iii. The ceremony in Exodus 21:5-6 described only one ear being pierced through or opened. The text of Psalm 40 describes two ears You have opened. Some regard this as evidence that the Psalmist had something else in mind other than the bond-slave ceremony, such as simply opening the ear to hear and obey. It is better to regard it as David’s expression of total surrender – beyond what the law itself demanded, as if he said “Lord, take both my ears!”
iv. Horne gives the sense of the idea apart from the Exodus 21:5-6 ceremony: “For the expression, ‘Mine ears hast thou opened,’ seems equivalent to, ‘Thou hast made me obedient.’ Thus, Isaiah 50:5, ‘The Lord God hath opened mine ears, and I was not rebellious, neither turned away back.'” (Horne)
c. Sacrifice and offering You did not desire; My ears You have opened: David’s surrender to God was wonderful and an impressive example. Yet he only foreshadowed the ultimate submission to God carried out by the Messiah, Jesus Christ. Hebrews 10:5-10 quotes the Septuagint (ancient Greek) translation of Psalm 40:6-8. This is a wonderful and remarkable prophecy of the work of Jesus.
· It shows God’s ultimate dissatisfaction in animal sacrifices, looking forward to a Perfect Sacrifice (Sacrifice and offering You did not desire).
· It shows that God the Son came in a prepared body (the Septuagint reads, But a body You have prepared for Me, Hebrews 10:5).
· It shows the public, open coming of the Messiah. It was as if Jesus said, “Behold, here I am – I am the One.” (Behold, I come).
· It shows the Messiah as the great theme of the Hebrew Scriptures (In the scroll of the book it is written of Me).
· It shows the dedication of the Messiah to the will of God (I delight to do Your will).
· It shows the Messiah’s love for and obedience to the Word of God (Your law is within My heart).
i. Sacrifice and offering You did not desire: “It is remarkable, that all the offerings and sacrifices which were considered to be of an atoning or cleansing nature, offered under the law, are here enumerated by the psalmist and the apostle, to show that none of them, nor all of them, could take away sin; and that the grand sacrifice of Christ was that alone which could do it.” (Clarke)
ii. “The Septuagint, from which Paul quoted, has translated this passage, ‘A body hast thou prepared me:’ how this reading arose it is not easy to imagine, but since apostolical authority has sanctioned the variation, we accept it as no mistake, but as an instance of various readings equally inspired.” (Spurgeon)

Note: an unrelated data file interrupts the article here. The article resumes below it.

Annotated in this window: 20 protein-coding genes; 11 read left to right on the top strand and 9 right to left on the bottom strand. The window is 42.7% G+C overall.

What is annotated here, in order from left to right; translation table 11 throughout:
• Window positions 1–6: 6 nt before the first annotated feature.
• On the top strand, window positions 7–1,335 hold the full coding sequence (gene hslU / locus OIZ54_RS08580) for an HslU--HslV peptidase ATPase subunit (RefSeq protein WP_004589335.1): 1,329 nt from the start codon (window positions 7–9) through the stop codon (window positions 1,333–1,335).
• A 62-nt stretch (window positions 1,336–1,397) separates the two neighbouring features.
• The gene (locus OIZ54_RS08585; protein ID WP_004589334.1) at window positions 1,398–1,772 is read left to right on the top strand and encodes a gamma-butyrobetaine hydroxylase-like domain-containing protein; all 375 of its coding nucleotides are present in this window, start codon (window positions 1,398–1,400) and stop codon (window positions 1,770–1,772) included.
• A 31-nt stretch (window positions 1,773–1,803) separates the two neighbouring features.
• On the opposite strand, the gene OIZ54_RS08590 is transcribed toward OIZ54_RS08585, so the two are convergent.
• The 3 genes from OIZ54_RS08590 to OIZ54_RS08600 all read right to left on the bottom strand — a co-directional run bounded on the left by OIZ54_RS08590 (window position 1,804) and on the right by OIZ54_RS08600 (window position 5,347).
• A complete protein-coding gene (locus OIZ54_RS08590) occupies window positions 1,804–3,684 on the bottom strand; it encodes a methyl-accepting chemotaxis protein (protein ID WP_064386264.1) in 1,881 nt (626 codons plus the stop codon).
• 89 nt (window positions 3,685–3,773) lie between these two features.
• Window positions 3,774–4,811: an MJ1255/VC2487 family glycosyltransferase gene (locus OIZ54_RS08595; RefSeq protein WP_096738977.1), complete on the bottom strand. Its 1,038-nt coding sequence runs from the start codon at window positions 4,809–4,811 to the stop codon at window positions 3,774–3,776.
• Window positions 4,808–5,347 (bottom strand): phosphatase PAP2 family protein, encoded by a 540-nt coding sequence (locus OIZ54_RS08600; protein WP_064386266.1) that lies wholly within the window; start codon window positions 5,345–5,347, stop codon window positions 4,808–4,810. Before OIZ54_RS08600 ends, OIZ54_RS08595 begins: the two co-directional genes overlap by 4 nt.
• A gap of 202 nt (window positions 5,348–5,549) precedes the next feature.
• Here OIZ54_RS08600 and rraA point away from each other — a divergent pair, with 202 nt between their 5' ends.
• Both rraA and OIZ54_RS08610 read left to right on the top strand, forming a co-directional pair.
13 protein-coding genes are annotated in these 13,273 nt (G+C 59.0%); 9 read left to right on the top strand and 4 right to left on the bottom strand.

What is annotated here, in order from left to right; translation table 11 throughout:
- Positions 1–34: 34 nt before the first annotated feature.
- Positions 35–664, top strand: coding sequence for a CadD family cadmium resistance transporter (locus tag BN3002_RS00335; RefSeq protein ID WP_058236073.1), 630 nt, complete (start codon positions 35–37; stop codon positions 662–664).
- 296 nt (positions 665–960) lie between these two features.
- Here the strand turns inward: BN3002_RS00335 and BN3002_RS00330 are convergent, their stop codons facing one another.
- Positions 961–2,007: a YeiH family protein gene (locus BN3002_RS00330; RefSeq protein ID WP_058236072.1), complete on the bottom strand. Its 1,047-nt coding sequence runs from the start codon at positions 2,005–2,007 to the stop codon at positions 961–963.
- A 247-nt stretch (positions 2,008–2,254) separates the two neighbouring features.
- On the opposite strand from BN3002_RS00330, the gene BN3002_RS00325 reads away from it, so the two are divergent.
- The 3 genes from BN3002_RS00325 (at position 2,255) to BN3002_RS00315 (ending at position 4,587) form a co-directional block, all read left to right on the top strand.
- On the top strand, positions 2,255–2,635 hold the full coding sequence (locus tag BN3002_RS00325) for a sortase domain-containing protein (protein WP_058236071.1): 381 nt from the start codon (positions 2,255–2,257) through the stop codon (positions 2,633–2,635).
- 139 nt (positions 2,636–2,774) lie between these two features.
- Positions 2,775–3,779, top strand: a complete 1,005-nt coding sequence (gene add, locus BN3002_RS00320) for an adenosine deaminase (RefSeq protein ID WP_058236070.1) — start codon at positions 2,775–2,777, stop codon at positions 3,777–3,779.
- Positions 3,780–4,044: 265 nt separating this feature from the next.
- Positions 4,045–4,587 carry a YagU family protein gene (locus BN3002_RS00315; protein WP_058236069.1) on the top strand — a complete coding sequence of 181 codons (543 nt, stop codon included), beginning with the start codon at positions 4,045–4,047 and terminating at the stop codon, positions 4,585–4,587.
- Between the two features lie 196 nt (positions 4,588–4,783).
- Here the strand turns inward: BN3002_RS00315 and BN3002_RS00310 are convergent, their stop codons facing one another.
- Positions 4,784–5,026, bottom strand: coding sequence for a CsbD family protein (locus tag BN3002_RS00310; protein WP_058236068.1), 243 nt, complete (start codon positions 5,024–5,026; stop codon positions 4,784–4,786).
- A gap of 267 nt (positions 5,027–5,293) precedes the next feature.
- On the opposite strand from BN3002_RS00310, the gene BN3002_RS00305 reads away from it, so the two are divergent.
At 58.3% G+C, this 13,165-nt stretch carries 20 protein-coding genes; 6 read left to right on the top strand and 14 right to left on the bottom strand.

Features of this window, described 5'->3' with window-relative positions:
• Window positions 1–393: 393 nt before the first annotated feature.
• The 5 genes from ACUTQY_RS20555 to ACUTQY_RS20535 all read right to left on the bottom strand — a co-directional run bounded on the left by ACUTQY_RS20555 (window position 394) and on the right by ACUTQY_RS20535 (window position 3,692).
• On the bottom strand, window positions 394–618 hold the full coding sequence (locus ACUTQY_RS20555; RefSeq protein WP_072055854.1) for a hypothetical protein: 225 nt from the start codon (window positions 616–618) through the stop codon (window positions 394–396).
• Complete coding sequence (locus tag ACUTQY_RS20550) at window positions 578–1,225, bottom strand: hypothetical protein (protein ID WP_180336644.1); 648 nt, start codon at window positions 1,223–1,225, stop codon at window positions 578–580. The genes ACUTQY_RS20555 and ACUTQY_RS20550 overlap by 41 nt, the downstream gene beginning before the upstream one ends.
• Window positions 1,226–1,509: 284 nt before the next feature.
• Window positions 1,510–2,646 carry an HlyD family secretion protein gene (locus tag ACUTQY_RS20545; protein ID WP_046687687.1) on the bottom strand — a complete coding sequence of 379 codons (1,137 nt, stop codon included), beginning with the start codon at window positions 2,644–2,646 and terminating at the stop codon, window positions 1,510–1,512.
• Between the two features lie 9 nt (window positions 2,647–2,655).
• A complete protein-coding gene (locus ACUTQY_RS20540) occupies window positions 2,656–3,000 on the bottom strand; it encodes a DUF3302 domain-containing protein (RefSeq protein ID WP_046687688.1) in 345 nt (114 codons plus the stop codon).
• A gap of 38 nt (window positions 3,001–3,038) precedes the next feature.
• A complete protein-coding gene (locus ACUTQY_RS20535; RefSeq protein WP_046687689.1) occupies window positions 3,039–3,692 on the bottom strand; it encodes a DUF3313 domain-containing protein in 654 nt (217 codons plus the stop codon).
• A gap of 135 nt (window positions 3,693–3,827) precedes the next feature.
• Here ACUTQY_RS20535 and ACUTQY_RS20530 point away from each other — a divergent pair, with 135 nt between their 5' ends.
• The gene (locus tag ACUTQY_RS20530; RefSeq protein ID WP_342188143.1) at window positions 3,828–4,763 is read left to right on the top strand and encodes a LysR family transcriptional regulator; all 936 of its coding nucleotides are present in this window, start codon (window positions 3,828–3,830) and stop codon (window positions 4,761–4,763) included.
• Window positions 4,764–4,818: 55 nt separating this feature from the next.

d. In the scroll of the book it is written of me: In a far lesser sense David could say this of himself, because his ascension to the throne of Israel was prophesied long before it took place. Yet any fulfillment of this in David is a pale shadow to its amazing and perfect fulfillment in David’s greater Son, Jesus the Messiah.
i. Behold, I come: “He may seem to speak like a servant, answering to the call of his master, and signifying his readiness to obey him; in which sense it may be accommodated to David.” (Poole)
e. I delight to do Your will, O my God: Again, in a far lesser sense this was true of David, the man after God’s heart. Yet any fulfillment of this in David is a pale shadow to its amazing and perfect fulfillment in David’s greater Son, Jesus the Messiah. Jesus said that doing God’s will was to Him as necessary and delightful as food (John 4:34).
i. I delight to do Your will: “Jesus not only did the Father’s will, but found a delight therein; from old eternity he had desired the work set before him; in his human life he was straitened till he reached the baptism of agony in which he magnified the law, and even in Gethsemane itself he chose the Father’s will, and set aside his own.” (Spurgeon)
ii. To do: “It was Jesus who was the doer of the work. The Father willed it; but he did not do it. It was Jesus who did it, who wrought it out; who brought it in; who carried it within the veil, and laid it as an acceptable and meritorious offering at the feet of his well–pleased Father. The work then is done; it is finished. We need not attempt to do it. We cannot do it. We cannot do that which is already done; and we could not do it, though it were yet undone.” (Frame, cited in Spurgeon)